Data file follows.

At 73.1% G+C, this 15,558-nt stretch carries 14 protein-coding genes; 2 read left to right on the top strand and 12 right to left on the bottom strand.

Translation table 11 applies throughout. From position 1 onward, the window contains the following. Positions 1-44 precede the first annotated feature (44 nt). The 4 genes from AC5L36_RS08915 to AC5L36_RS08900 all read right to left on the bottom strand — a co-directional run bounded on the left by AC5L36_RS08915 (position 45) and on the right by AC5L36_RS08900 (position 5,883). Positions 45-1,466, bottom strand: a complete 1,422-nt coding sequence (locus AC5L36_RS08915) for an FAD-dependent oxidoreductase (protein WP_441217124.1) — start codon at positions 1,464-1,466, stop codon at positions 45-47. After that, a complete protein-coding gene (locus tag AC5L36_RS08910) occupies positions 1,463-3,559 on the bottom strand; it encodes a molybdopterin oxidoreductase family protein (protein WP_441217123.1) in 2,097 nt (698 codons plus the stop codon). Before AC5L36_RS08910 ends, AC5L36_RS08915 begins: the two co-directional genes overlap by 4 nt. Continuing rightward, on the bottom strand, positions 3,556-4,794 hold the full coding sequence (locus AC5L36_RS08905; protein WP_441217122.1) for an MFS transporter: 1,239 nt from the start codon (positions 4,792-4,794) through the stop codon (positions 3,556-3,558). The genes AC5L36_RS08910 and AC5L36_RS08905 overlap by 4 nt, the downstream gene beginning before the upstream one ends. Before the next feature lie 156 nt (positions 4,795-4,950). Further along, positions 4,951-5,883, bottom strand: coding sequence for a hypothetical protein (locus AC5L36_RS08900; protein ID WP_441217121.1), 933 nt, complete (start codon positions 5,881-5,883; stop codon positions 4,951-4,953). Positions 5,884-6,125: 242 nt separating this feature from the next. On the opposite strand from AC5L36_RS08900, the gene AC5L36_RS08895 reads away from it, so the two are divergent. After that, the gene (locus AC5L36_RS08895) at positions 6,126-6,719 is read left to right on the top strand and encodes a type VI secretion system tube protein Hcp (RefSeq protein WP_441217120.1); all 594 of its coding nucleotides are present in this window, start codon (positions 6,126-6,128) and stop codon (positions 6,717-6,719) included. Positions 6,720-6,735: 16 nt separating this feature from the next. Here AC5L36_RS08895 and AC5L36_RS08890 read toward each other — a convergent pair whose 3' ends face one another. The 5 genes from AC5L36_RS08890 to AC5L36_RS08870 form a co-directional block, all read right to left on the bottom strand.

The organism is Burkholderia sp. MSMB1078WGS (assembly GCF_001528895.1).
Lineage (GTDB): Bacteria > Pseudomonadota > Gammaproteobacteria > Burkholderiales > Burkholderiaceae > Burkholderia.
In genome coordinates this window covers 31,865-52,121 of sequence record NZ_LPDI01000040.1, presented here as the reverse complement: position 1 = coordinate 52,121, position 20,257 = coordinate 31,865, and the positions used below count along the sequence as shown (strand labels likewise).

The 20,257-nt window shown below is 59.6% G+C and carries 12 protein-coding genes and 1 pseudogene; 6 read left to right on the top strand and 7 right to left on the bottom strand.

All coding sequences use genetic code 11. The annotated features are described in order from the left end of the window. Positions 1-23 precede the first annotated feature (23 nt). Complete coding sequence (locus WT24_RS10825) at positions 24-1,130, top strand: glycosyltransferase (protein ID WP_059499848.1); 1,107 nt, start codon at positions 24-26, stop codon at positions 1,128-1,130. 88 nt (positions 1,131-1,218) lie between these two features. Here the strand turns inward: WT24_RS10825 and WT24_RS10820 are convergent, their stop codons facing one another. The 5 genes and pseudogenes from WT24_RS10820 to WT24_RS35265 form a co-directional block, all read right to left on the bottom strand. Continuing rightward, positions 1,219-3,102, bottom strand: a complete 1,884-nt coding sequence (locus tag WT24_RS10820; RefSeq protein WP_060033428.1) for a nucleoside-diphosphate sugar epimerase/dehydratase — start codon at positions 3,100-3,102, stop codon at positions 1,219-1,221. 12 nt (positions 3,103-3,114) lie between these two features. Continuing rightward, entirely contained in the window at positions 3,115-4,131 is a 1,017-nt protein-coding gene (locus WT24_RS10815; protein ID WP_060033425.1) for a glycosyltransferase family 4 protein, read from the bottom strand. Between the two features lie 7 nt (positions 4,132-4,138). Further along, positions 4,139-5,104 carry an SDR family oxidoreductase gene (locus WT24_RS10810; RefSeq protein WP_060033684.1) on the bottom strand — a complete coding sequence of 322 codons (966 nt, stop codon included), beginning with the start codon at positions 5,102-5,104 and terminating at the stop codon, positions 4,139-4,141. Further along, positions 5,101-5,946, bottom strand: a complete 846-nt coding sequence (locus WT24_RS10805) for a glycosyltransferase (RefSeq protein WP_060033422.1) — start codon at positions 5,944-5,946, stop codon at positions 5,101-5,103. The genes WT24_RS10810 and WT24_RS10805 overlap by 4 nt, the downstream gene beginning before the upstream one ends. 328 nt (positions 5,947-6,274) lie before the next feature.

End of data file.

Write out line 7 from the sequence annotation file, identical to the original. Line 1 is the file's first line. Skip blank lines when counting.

All coding sequences use genetic code 11. The annotated features are described in order from the left end of the window. Positions 1-23 precede the first annotated feature (23 nt). Complete coding sequence (locus WT24_RS10825) at positions 24-1,130, top strand: glycosyltransferase (protein ID WP_059499848.1); 1,107 nt, start codon at positions 24-26, stop codon at positions 1,128-1,130. 88 nt (positions 1,131-1,218) lie between these two features. Here the strand turns inward: WT24_RS10825 and WT24_RS10820 are convergent, their stop codons facing one another. The 5 genes and pseudogenes from WT24_RS10820 to WT24_RS35265 form a co-directional block, all read right to left on the bottom strand. Continuing rightward, positions 1,219-3,102, bottom strand: a complete 1,884-nt coding sequence (locus tag WT24_RS10820; RefSeq protein WP_060033428.1) for a nucleoside-diphosphate sugar epimerase/dehydratase — start codon at positions 3,100-3,102, stop codon at positions 1,219-1,221. 12 nt (positions 3,103-3,114) lie between these two features. Continuing rightward, entirely contained in the window at positions 3,115-4,131 is a 1,017-nt protein-coding gene (locus WT24_RS10815; protein ID WP_060033425.1) for a glycosyltransferase family 4 protein, read from the bottom strand. Between the two features lie 7 nt (positions 4,132-4,138). Further along, positions 4,139-5,104 carry an SDR family oxidoreductase gene (locus WT24_RS10810; RefSeq protein WP_060033684.1) on the bottom strand — a complete coding sequence of 322 codons (966 nt, stop codon included), beginning with the start codon at positions 5,102-5,104 and terminating at the stop codon, positions 4,139-4,141. Further along, positions 5,101-5,946, bottom strand: a complete 846-nt coding sequence (locus WT24_RS10805) for a glycosyltransferase (RefSeq protein WP_060033422.1) — start codon at positions 5,944-5,946, stop codon at positions 5,101-5,103. The genes WT24_RS10810 and WT24_RS10805 overlap by 4 nt, the downstream gene beginning before the upstream one ends. 328 nt (positions 5,947-6,274) lie before the next feature.